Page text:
It was the most expensive cold I've ever had. It might also prove to be the most auspicious.
It started in Washington as a bit of a sore throat, but who lets a sore throat get in the way? In a place like Washington there's always another monument to visit, another drink to have with long-distance friends, another late night.
By the time I got to New York, the sore throat had done what every sore throat does. It left me exposed to catching bronchitis. At least, that's what I thought.
I took myself off to the most expensive GP visit of my life. More than $300 later ($330, to be exact) I had strep throat and a bag of antibiotics.
That's when a friend from Moldova told me she'd only taken antibiotics three times in her life. Three times. I'd already taken them three times in the past year.
I couldn't count how many times I'd taken antibiotics in the past 30-odd years.
I began to fret over how many - or how few - prescriptions I could still take over my life. I worried I was only a handful of winters away from complete physical resistance to antibiotics.
So, I resolved this pill-popping has to stop. I will henceforth reserve antibiotics for life-and-death situations only. And possibly UTIs. Don't Google that if you don't know what it is.
But, how has Liliana from Moldova managed to survive three decades of winter colds on only three doses of antibiotics? Good question.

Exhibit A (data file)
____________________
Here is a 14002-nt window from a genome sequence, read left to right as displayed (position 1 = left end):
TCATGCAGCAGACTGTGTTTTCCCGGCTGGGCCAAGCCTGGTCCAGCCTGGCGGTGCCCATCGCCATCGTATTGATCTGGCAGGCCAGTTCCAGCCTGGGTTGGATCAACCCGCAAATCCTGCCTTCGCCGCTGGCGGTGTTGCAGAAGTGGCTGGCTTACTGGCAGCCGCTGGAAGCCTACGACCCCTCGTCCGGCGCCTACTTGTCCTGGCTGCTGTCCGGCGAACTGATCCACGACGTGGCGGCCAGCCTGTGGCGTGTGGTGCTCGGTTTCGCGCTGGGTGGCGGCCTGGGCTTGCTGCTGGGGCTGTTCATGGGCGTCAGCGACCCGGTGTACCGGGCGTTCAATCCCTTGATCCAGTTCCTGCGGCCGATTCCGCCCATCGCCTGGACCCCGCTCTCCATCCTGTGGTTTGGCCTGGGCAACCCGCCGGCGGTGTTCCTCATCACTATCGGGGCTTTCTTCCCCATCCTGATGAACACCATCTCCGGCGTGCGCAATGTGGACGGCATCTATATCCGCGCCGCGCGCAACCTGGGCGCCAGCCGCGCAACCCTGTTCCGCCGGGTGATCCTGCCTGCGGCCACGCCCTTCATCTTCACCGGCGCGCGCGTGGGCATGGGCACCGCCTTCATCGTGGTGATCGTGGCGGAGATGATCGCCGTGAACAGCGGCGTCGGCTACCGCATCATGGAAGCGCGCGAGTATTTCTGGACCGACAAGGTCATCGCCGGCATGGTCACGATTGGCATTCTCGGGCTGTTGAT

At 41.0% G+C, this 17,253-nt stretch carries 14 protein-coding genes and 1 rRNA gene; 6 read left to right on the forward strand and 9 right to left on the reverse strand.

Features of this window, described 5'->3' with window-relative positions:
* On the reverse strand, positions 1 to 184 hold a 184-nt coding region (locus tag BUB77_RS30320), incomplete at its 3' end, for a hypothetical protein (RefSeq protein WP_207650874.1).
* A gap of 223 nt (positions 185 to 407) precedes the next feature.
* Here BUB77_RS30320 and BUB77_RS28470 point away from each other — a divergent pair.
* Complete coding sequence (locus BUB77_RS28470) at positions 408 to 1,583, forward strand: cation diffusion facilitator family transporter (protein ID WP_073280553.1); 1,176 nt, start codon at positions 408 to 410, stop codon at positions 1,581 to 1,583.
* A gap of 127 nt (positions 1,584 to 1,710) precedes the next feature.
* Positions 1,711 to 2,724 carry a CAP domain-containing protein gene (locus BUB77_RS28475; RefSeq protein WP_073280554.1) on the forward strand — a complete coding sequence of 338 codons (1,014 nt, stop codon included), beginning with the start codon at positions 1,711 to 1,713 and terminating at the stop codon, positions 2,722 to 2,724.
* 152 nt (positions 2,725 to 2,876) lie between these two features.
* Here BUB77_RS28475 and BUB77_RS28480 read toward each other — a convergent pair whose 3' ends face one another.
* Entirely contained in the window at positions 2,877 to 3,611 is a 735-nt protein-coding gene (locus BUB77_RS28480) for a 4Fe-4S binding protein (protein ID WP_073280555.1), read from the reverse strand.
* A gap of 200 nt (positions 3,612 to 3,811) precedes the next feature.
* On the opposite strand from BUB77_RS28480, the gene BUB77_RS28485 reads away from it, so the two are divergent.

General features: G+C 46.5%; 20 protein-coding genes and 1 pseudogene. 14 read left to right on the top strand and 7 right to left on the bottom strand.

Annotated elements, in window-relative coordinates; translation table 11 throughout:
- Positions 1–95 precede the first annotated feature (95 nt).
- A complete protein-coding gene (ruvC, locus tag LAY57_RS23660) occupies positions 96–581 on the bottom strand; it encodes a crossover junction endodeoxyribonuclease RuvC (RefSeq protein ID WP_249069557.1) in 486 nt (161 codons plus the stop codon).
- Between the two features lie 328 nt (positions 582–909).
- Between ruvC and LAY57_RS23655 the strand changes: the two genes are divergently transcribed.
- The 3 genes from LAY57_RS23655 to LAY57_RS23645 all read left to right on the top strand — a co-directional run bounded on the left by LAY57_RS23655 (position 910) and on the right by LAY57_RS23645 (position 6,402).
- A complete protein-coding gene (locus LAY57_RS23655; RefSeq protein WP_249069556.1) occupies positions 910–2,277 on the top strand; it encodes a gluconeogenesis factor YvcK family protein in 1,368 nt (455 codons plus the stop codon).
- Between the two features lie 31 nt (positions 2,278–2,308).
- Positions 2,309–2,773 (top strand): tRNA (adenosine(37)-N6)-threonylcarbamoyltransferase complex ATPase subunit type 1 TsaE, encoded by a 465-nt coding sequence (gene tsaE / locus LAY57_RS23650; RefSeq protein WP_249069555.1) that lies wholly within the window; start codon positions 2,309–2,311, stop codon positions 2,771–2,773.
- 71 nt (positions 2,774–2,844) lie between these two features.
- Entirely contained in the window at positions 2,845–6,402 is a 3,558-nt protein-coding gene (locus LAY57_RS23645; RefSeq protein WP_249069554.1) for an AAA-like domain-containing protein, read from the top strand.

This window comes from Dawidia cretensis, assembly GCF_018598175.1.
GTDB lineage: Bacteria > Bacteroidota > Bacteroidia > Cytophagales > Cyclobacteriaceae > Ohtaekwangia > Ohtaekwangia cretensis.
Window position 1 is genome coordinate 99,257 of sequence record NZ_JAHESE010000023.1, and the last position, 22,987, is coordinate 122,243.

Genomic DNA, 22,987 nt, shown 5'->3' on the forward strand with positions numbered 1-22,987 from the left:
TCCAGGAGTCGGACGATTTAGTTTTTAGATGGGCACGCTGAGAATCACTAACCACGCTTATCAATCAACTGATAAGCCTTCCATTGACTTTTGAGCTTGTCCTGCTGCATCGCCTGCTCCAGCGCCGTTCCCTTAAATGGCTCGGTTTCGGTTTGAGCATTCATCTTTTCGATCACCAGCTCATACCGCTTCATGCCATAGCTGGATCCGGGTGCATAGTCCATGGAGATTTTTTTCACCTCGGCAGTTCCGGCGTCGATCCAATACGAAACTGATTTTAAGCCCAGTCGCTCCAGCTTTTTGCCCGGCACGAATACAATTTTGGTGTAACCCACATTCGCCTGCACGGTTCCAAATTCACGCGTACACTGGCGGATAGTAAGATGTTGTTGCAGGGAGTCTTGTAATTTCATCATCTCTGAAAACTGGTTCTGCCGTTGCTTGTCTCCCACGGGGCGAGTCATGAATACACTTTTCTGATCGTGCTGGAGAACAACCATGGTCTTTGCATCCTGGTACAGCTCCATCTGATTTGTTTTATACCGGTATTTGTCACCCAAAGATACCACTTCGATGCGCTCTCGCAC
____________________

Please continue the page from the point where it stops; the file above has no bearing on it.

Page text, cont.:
In a frustratingly matter-of-fact way, Liliana told me she leaves work as soon as she feels the start of a cold. She puts herself to bed and self-medicates on ginger, honey and various other natural helpers.
When was the last time you put yourself to bed because of a cold? In the past fortnight I've counted three colleagues slowly sneezing themselves to death but determined to stay in front of their computers.
My Story co-host Duncan Garner struggled through one week of a head cold only to lose his weekend to it. Another congested colleague planned to keep working until I told him about Liliana. He stayed home the next day and found out he had a chest infection. You're welcome, mate.
But, there's good reason my colleague didn't take his cold home. We only have five sick days a year. He just used up two of them, so here's hoping he doesn't get the flu later this winter. What's more, he is lucky he has been at his job for more than six months otherwise the law says he's not allowed to get sick days at all.
That's the very reason Liliana can put herself to bed as soon as her throat starts to tingle: Moldova has three weeks' sick leave annually. Liliana can rack up two flus and a couple of colds and still be in the black.
After using Moldova as an example of working utopia, I wish I could report that Moldovans have less resistance to antibiotics than we do, but the truth is they are in a far worse position than we are. Maybe that's why Liliana doesn't take antibiotics. Maybe it's too hard for her to get her hands on them.
Of course the Government should legislate for more sick days, but it won't. It's the same Government that six years ago tried to pass a law to make us justify even one day of sick leave with a doctor's certificate.
So, it's up to us. There's no honour in working yourself into bronchitis, infecting your colleagues, and all of us ending up immune to pills designed to save our lives. Let's look after each other. And ourselves.
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